Wall Street folklore contends that four data points reflect the interrelationship between the price of money, interest rates, the price of currency (US Dollar Index), the price of gold and price of crude oil, the four heartbeats of global finance. These heartbeats also shape the pulse of major asset classes, including property.
One, the price of money flashes a recession SOS now. The yield on the US Treasury ten-year note has fallen from 3.20% last October to a mere 1.50% now. This reflects unmistakable multiple metrics of a global economic slowdown and a “safe haven” bid in Uncle Sam debt as the US-China trade war escalates, the German economy slips into two successive quarters of negative growth (technical recession) as factory orders/exports plunge and Chinese GDP growth falls to 6.2%, the lowest since 1990.
The yield on the ten-year Treasury note, an inverted yield curve and $15 trillion in government debt in Europe and Japan trades at negative interest rate yields. The yield curve’s predictive power is imperfect but the fact remains that an inverted yield curve predicted the US recessions of 1990, 2000 and 2008 even though their respective catalysts were the savings and loan crisis, the dotcom bust in 2000 and the subprime mortgage debacle in 2008.
Financial markets not merely forecast recession. They help to cause one as commercial bank restrain lending, fund managers sell risk assets, industrial commodities decline as global purchasing managers indices fall (Dr. Copper is hitting new lows in 2019 while gold hits new highs) and the valuations of airfreight stocks like FedEx are gutted by 35 – 40% from their peak.
In retrospect, seven successive rate hikes by the Federal Reserve in 2017 and 2018, coupled with a shrinkage of the US central bank’s balance sheet from its post Lehman $4.5 trillion peak (quantitative tightening in the language of monetary economics), was a major factor in the sharp rise of the US dollar amid a global deflation big chill. It was only after the global stock markets fell 20% amid a spasm of risk aversion in the last four months of 2018 and President Trump threatened to fire Chairman Powell for being “loco” did the Fed engineer a monetary policy U-turn at the January 2019 FOMC and finally cut the Fed Funds rate by 25 basis points at the July FOMC. This was the first Fed rate cut in a decade.
The Trump White House believes that the Federal Reserve’s excessive monetary tightening in 2018 and “too little, too late” monetary easing in 2019 could well lead the US into an economic recession in 2020. No incumbent US President has been reelected amid a recession as Jimmy Carter, Gerald Ford and George HW Bush’s one term tenure in the Oval Office attests. So a US recession in 2020 would doom President Trump’s reelection chances. While manufacturing is only 11% of a US economy powered by consumer spending (70% of GDP), a recession in the Rust/Farm belt states in the US Midwest hits Trump’s white working class America First political base hardest.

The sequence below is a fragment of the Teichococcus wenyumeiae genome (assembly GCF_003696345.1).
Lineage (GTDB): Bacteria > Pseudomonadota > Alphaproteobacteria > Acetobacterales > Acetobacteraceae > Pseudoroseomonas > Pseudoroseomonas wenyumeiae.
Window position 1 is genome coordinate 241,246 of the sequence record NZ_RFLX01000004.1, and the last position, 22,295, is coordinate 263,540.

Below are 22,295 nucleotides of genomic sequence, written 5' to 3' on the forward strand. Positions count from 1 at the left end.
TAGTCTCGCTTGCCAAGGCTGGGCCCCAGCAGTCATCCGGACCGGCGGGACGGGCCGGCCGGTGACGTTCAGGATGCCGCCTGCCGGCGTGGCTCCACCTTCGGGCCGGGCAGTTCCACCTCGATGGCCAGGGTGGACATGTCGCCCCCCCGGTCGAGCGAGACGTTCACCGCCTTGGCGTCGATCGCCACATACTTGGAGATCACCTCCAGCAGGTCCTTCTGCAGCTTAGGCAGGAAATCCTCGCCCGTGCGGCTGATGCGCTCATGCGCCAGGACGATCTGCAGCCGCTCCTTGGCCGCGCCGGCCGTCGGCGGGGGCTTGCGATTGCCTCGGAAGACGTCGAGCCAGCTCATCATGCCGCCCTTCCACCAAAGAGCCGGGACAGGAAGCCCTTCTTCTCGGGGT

This economic recovery began in 2009 and has lasted for a decade. The US economy still generates 2% GDP growth and the unemployment rate has fallen to 50 year lows at 3.7%. Yet if the Federal Reserve cuts interest rates by 50 basis points at the September FOMC, it could well extend the business cycle and avert recession, especially if the Trump White House boosts consumer/business confidence and asset values on Wall Street by deescalating the trade war with China and defusing the time bomb of retaliatory tariffs and protectionist fusillades from Beijing. Donald Trump has compromised the political independence of the Federal Reserve more than any other US President since Richard Nixon in the early 1970’s. This means the Fed monetary policy will be made this autumn amid the vitriolic politics of trade and the US Presidential election campaign.
Two, the price of currency is equated with the US Dollar Index, is now 98.86, approximately 30% above its levels since spring 2013. The rise in the US Dollar Index reflects the dramatic plunge in the Euro, 57% of the index, to below 1.10 as I write. Many macro factors stimulate global demand for the US dollar. US economic growth, while hardly white hot at 2%, is far higher than the zero-growth experienced in economies in Europe, primarily Germany, one third of the Eurozone GDP. The ten-year US Treasury note is 1.50% but the ten-year German Bund yield is minus 68 basis points. This means US-German interest rate differentials favor the US dollar over the Euro. ECB President Mario Draghi has forecast that the economic outlook in the Old World is getting “worse and worse” and hinted at more stimulus. His successor as ECB President Christine Lagarde, a French politician and managing director of the IMF, is not even an economist and will continue Draghi’s ultra-dovish monetary policy.